Steric Hindrance

Steric hindrance at a given atom in a molecule is the congestion caused by the physical presence of the surrounding ligands, which may slow down or prevent reactions at the atom.

eg. 1:



In 1, the carbonyl carbon is bonded to two hydrogen atoms.  In 2, it is bonded to a hydrogen atom and a methyl group.  Since the methyl group is larger than the hydrogen atom, steric hindrance is greater at the carbonyl carbon in 2 than that in 1.

eg. 2:



In 1, the nitrogen atom is bonded to three hydrogen atoms; in 2, it is bonded to three methyl groups. A methyl group is larger than a hydrogen atom. Thus, the steric hindrance at the nitrogen atom in 2 is greater than that in 1.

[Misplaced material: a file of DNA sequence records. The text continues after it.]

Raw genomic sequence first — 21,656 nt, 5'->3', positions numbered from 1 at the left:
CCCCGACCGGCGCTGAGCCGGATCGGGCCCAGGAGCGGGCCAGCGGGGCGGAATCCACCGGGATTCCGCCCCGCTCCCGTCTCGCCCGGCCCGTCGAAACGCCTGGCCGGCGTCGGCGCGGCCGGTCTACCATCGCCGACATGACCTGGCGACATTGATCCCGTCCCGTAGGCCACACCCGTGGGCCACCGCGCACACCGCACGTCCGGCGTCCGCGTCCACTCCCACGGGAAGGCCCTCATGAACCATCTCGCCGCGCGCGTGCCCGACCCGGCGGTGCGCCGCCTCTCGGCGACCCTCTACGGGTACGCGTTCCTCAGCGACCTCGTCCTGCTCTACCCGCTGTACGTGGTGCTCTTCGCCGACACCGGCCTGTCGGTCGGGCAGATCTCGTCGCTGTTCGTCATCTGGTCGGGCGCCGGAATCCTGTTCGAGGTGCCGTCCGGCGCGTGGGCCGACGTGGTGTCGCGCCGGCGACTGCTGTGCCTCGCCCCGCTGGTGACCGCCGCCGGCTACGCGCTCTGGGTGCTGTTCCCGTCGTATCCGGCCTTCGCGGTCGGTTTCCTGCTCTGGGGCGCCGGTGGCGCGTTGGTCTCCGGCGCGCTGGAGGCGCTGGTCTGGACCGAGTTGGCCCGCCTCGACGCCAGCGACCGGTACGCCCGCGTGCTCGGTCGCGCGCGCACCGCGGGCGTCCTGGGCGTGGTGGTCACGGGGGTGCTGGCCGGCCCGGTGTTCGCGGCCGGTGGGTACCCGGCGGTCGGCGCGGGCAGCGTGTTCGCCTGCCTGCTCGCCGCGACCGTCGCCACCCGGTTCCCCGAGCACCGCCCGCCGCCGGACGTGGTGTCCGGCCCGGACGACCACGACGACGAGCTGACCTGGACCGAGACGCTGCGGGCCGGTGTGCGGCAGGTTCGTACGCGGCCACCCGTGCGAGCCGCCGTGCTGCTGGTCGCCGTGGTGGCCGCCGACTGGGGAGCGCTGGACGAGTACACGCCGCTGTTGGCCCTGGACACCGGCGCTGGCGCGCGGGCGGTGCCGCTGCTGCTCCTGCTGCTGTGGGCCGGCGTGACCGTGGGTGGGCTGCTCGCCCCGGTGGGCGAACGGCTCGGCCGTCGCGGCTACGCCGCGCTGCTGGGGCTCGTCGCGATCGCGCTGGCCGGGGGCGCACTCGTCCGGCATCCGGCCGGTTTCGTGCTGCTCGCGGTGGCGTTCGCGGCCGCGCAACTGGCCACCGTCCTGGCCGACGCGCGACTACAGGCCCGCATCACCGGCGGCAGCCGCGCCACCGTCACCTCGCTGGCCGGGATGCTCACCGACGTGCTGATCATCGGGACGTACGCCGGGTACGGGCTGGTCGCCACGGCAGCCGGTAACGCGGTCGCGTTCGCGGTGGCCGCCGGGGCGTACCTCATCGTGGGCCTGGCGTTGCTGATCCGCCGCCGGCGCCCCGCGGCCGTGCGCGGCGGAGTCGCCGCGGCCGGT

eg. 3:



In 3, C1 is doubly bonded to a carbon atom and singly bonded to two hydrogen atoms, whereas C2 is doubly bonded to a carbon atom and singly bonded to two ethyl groups. An ethyl group is larger than a hydrogen atom. Thus, the steric hindrance at C2 is greater than that at C1.

see also steric strain

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